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Chinese Handicrafts Spread Overseas!

By Klifting, Jul 5, 2022, 6:56 AM

Gu Guoqiang, born in 1994, fell in love with the filigree mosaic craft seven years ago during his study in Beijing for restoration of cultural relics. Fascinated by a filigree mosaic work of his master, he returned to his hometown Chongqing and took provincial-level master of arts and crafts Li Changyi as his new master.

Gu guoqiang showed keen interest in painting as a child. He studied sketching and traditional Chinese painting in middle school. In 2010, he enrolled in the School of Ceramic Art at the Jingdezhen Ceramic University in Jiangxi province. 

After graduating four years later, Gu worked as an auction appraiser before getting the chance to study ceramic restoration under a master who repairs cultural relics in Beijing's Palace Museum. During his month with the master, he was introduced to filigree mosaic craft by chance.

Filigree Mosaic craft, a traditional Chinese aulic handicraft dating back to the Spring and Autumn Period (770-476BC), uses metal such as gold and silver to fold artwork inlaid with gemstone or pearl. It is also called fine gold craft as it usually uses spun gold as thin as 0.16 millimeters to form various shapes, and was listed as one of China's national intangible cultural heritages in 2008.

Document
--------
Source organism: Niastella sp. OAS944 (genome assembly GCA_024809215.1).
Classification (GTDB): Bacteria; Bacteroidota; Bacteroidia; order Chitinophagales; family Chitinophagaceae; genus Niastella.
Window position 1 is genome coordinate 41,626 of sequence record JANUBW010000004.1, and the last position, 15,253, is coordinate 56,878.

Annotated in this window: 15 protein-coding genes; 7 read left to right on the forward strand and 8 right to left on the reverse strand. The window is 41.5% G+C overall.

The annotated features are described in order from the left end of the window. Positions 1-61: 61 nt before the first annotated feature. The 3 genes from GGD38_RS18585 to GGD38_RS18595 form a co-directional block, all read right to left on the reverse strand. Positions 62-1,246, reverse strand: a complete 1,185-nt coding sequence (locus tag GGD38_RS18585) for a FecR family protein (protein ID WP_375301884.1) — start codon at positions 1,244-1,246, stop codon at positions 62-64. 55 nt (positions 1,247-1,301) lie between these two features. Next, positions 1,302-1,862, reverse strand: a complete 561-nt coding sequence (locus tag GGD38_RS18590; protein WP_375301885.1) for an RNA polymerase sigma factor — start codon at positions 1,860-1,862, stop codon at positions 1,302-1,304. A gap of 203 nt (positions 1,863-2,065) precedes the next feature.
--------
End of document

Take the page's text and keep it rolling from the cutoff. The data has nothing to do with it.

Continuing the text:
With a desire to keep the craft alive, he returned to Chongqing in 2015 to study the intangible cultural heritage art. 

"The training was very, very difficult and tedious, at first," said Gu, adding that he often became frustrated trying to weld 0.8-millimeter silver thread on a silver plate. "It is incredibly intricate. A little too much melting can ruin an entire piece."
"But if others could learn, why shouldn't I?" Gu told himself whenever he felt like giving up, and remembered his dream and practiced even harder.
His eyes often felt dry after a day's work, but little by little, he learned to draw the metal into threads thinner than a hair and create vivid pieces of art.
In 2017, Gu Guoqiang set up his own studio, exploring a way to make filigree mosaic accessories fitting for modern people. He tries to absorb traditional Chinese culture concepts in his designs, and also takes into account modern taste and use habits.
In order to promote the craft, he shares his works through various platforms and is now followed by 300,000 fans on the popular smartphone app Kuaishou. Some followers even come to Chongqing to learn this craft from him.
Nowadays, Gu's studio sells about 300 filigree mosaic artworks per month, many of which are ordered by people overseas.